The Senate Judiciary Committee on Thursday delayed a markup of gun violence legislation for one week, giving lawmakers more time to strike a deal on background checks.
The delay appeared intended to give Sen. Charles SchumerCharles SchumerSo what if banks push fancy cards? Give consumers the steak they want Ted Cruz: Warren could beat Trump in 2020 Dem lawmakers use Tax Day to call for release of Trump's returns MORE (D-N.Y.) more time to work out a deal with Republicans on legislation to expand background checks to cover private gun sales.
A sticking point in the talks has been the question of whether to require records of private gun sales. Republicans worry this could lead to a national gun registry and infringe on the privacy of gun owners.
Jessica Brady, a Democratic spokeswoman, said Judiciary Committee Chairman Patrick LeahyPatrick LeahyLawmakers talk climate for Earth Day, Science March Poll: Sanders most popular senator in the US Senate Dems offer bill to restore internet privacy rules MORE (D-Vt.) decided to hold off on the markup. She said Leahy was delaying work "on behalf of members" and noted that Sen. Chuck GrassleyChuck GrassleyGrassley: Another Supreme Court vacancy likely this summer Sweeping change at DOJ under Sessions Trump's military actions show departure from 'America first' talk MORE (R-Iowa) had expressed concerns in his opening remarks.
However, Schumer does not have a deal with Republican senators on background checks for private sales of guns, and delaying the markup would give those lawmakers more time to negotiate.
Republicans said they had nothing to do with the delay.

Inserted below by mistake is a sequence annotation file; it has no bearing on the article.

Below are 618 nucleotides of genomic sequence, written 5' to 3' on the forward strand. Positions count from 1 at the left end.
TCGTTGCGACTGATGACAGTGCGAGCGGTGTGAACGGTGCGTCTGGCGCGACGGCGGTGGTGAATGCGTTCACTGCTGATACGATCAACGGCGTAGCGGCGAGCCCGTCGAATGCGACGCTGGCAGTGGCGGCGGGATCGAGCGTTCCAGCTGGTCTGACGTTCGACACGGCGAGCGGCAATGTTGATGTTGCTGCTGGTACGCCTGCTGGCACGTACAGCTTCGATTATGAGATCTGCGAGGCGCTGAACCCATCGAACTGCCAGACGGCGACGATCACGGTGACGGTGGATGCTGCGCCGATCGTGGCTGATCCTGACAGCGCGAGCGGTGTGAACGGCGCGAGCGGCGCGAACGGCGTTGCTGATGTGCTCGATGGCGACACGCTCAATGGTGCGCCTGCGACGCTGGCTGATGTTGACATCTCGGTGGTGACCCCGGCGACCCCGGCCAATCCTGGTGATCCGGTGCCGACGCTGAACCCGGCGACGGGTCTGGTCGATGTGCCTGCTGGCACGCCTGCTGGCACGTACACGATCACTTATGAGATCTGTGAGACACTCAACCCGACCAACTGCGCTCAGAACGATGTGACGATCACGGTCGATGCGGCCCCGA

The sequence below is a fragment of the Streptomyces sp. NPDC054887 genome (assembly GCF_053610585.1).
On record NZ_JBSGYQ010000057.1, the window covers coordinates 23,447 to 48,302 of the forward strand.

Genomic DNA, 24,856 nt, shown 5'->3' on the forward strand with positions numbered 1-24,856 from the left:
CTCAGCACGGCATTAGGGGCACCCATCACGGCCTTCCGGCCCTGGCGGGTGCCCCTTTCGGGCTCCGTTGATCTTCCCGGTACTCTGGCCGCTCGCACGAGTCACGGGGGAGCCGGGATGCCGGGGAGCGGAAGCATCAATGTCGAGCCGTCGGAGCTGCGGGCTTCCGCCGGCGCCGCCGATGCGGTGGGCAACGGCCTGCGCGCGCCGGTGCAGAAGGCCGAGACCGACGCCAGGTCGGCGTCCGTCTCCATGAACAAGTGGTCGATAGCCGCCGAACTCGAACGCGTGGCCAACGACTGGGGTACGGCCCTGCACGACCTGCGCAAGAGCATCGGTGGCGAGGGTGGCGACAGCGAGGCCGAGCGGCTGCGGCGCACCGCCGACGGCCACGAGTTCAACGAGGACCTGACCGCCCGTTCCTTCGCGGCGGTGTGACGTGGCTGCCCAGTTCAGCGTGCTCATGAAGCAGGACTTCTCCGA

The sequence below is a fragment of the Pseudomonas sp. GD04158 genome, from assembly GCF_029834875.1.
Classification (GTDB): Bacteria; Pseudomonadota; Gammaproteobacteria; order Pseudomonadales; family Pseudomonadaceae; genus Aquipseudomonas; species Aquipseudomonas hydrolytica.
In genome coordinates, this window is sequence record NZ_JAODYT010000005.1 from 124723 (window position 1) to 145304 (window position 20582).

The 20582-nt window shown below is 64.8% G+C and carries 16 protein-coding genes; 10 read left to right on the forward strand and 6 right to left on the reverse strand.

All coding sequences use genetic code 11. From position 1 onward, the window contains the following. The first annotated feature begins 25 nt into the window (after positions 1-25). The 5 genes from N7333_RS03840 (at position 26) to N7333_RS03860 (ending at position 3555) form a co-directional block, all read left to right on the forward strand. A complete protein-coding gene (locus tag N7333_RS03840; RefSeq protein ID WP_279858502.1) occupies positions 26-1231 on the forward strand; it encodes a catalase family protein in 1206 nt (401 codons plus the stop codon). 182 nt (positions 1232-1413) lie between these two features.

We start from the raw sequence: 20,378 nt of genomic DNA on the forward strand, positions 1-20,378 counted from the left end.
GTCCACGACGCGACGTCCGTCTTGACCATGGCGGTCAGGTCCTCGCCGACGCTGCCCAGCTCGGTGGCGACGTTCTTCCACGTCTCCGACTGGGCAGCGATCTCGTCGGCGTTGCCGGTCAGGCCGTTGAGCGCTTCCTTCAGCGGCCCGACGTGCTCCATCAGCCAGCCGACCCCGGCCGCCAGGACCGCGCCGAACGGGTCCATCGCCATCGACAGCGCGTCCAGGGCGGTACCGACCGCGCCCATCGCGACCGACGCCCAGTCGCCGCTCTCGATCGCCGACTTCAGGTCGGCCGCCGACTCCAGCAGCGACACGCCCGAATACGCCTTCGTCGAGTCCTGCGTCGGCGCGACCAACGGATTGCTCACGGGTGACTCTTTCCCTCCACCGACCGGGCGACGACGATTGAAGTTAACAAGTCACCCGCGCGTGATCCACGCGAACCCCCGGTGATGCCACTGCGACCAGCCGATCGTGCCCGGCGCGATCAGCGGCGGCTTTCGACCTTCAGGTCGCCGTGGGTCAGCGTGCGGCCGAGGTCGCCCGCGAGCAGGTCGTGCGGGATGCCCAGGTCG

A GOP aide said Grassley, the ranking Republican on the panel, had expressed concern about judicial nominees and did not ask for a postponement of the gun bills.
“Republicans did not hold over the gun legislation, Republicans only asked to hold over the nominees. Sen. Leahy held over the bills himself,” said Beth Levine, a spokeswoman for Grassley
The Senate Judiciary Committee was scheduled Thursday to mark up a renewal of the federal assault weapons ban, sponsored by Sen. Dianne FeinsteinDianne FeinsteinHotel industry details plans to fight Airbnb Congress needs a do-over on fraud-laden 'Immigrant Investor' program Ginsburg appears to refer to Graham as one of 'the women of the Senate' MORE (D-Calif.), as well as legislation sponsored by Leahy to combat the straw purchase of firearms, and a measure introduced by Sen. Barbara BoxerBarbara BoxerAnother day, another dollar for retirement advice rip-offs Carly Fiorina 'certainly looking at' Virginia Senate run Top Obama adviser signs with Hollywood talent agency: report MORE (D-Calif.) to increase federal grants for school safety.
Feinstein's assault weapons ban is expected to pass the committee but will likely fail on the Senate floor because of staunch opposition from Republicans and lack of support from Democrats running for reelection next year in conservative-leaning states.
The centerpiece of the gun-violence package is the expansion of background checks, a top priority of President Obama.
Schumer has described background checks as the "sweet spot" for a bipartisan deal on gun safety.
But many Republicans are skeptical of expanding background checks, which the National Rifle Association, a powerful interest group, opposes.
Coburn over the weekend disputed a report that he and Schumer are close to a deal.
"I don't think we're that close to a deal," Coburn said on Fox News Sunday.
— Published at 10:46 a.m. and updated at 4:33 p.m. The headline was changed to reflect new information.